Thursday, March 08, 2007

Ten things to do while preaching

C. H. Spurgeon
1. Announce your text clearly at the beginning of the message so they know what you are talking about.
2. Maintain eye-contact. Look at the congregation, not above, or beyond them, or at the lectern, but at the people.
3. Raise the volume by deepening your pitch. If you raise your pitch to increase volume, you will sound shrill and screamy, which isn't good.
4. Do not drop your voice too much if you want people to hear what you are saying.
5. If you find a new aspect of the message opening up while preaching, take a risk and go with it.
6. Be sensitive to the congregation's reaction to the message and respond appropriately.
7. Don't impose your feelings on the people. Move them with you, but don't dump your emotions on the congregation - it will only alienate them.
8. Don't be stiff and formal - you're a human being - communicate.
9. Stop! You are probably not the next Spurgeon/Lloyd-Jones, so half an hour will usually be enough. You won't get paid overtime, so why go on?
10. Don't take too seriously the comment at the door, "Why did you stop? I could have listened for longer." It really means you finished at exactly the right time!


Guy Davies said...

What I'm trying to say is increase volume by adding bass not treble to your voice. Louder and lower gives the voice power. Louder and higher will make you sound desperate. Resonate, don't shreik.

Michael Westmoreland-White, Ph.D. said...

Hmm. I wonder if my pastor can "add bass to her voice." :-)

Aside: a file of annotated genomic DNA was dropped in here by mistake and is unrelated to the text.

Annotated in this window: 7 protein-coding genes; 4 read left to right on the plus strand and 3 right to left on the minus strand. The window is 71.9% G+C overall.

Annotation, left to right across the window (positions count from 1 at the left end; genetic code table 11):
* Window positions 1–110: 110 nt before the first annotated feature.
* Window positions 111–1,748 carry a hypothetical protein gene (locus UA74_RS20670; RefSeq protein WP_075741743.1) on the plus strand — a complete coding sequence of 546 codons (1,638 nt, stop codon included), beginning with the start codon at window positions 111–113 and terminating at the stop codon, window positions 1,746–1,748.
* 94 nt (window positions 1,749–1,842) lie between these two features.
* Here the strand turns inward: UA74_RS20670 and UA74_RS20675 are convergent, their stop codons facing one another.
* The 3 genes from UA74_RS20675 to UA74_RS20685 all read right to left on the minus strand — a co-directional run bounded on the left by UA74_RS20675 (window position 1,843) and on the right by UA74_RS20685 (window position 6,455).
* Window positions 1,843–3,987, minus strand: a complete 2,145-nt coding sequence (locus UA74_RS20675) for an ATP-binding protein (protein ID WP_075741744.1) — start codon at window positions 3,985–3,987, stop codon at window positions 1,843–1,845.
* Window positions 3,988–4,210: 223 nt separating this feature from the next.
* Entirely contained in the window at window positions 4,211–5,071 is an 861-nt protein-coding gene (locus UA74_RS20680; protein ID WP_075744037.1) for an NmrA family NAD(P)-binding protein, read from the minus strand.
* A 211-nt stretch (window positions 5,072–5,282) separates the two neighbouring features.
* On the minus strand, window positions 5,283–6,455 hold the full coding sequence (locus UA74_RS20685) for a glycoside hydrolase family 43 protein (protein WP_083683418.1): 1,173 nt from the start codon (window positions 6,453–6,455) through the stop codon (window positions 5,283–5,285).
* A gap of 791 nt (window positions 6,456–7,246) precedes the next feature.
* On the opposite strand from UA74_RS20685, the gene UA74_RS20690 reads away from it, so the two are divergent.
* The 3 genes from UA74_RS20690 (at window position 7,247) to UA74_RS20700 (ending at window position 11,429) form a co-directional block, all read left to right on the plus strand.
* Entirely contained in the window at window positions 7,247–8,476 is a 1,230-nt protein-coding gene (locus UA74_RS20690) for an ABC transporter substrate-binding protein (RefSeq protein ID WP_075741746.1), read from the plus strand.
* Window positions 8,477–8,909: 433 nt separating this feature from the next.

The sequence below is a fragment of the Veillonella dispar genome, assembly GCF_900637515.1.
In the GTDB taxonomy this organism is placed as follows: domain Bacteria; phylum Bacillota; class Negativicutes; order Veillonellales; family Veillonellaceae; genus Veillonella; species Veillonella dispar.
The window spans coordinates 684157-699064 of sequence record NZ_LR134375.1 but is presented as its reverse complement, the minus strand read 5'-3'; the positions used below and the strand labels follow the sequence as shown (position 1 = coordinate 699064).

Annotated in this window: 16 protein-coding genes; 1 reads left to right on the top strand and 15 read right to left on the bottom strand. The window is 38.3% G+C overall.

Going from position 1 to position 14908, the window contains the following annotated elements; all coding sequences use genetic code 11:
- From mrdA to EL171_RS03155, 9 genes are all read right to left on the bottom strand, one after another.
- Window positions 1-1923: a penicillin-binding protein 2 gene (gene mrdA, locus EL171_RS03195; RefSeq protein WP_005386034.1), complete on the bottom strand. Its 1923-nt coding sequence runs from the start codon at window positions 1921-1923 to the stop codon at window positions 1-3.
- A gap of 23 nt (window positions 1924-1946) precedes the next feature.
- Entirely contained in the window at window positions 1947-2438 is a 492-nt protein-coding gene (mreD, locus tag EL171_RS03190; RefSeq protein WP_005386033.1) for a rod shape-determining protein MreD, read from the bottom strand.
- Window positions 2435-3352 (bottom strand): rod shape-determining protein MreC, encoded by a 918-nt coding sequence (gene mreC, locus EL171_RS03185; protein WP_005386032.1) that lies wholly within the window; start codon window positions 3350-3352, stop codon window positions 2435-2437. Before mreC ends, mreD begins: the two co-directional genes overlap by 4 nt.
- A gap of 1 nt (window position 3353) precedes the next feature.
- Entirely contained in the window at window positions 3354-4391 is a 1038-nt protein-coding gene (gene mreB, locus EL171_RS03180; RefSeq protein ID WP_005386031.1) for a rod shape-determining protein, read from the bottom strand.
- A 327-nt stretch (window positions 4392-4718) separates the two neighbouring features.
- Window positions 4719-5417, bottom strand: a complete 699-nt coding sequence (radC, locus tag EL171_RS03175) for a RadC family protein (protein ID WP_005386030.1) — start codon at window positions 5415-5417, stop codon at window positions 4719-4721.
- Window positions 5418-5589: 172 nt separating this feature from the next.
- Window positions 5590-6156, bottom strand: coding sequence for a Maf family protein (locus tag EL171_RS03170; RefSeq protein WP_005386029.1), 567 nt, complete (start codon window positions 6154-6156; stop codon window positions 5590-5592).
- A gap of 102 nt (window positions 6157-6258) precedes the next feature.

BTW, E.P., since you are a Spurgeon fan, did you catch my Spurgeon peace quote on my blog?

In addition to the quote on my blog (in which I describe Spurgeon's antipathy toward war in general and the Crimean War in particular), more recently, I came across this gem from Spurgeon:

"May the day come when war shall be regarded as the most atrocious of crimes--when for a Christian to take part in it shall be regarded as a most heinous offence! The day may be far distant, but it shall come." Charles Haddon Spurgeon (1834-1892).

One finds Baptist peacemakers in places one hardly expects to find them--especially given the large place of honor Spurgeon holds among today's Baptist militarists. :-)

Guy Davies said...

Hi Michael,

I'm sure that one of the reasons that women shouldn't be preachers is that they can't do bass.

Re the Spurgeon quote, it comes from a sermon on Zech 4:6 (1857). It is a wonderful message. In the section which you sited, CHS was railing against imperialistic conflict "not by might."

He also says "The progress of the arms of the Christian nation is not the progress of Christianity, and I hold that the spread of the British Empire, so far from being advantageous to the gospel, has been hostile to it."

I agree wholeheartedly with these enlightened sentiments. I'm a gospel pacifist - I don't believe that the gospel can be defended or advanced by force. But I also believe that the State does not bear the sword in vain.

Milton Stanley said...

Thanks for sharing the list. I linked to it this morning at my blog for preachers. Peace.

John D Brand said...

Huy Guy. Great to find your site this morning. Keep up the good work and I look forward o tracking this. I will also put a link on my own site to yours.